This is the pre-peer-reviewed version of the article “International Adoption, The Human Rights Position,” published in final form in Global Policy, Issue 1, January, 2010.
International adoption is under siege, with the number of children placed dropping each of the last several years, and many countries imposing severe new restrictions. Key forces mounting the attack claim the child human rights mantle, arguing that such adoption denies heritage rights, and often involves abusive practices. Many nations assert rights to hold onto the children born within their borders, and others support these demands citing subsidiarity principles. But children’s most basic human rights, at the heart of the true meaning of subsidiarity, are to grow up in the families that will often be found only in international adoption. These rights should trump any conflicting state sovereignty claims.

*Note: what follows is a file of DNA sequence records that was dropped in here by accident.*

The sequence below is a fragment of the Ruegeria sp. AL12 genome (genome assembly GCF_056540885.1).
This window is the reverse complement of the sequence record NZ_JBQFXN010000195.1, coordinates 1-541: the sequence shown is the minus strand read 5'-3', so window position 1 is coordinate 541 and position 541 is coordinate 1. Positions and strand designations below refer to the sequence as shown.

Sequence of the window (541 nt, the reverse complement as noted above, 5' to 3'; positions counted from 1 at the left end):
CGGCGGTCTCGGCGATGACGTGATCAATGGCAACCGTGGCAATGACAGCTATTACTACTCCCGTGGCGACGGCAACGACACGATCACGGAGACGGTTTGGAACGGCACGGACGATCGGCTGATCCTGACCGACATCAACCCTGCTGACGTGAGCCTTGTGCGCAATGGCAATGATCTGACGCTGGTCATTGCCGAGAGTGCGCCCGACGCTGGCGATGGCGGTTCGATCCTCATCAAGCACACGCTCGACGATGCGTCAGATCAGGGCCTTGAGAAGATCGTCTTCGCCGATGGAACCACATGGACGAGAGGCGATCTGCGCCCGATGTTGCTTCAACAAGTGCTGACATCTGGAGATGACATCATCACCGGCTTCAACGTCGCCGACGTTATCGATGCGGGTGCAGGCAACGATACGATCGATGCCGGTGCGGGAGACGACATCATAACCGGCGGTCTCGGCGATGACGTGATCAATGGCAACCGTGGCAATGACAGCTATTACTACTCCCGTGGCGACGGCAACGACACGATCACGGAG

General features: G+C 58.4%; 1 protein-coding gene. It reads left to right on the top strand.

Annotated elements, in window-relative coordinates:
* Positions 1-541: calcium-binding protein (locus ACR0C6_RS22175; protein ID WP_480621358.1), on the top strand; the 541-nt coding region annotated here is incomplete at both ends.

Date of Authorship for this Version
adoption, human rights, children, child welfare
Bartholet, Elizabeth, "International Adoption: The Human Rights Position" (2009). Harvard Law School Faculty Scholarship Series. Paper 28.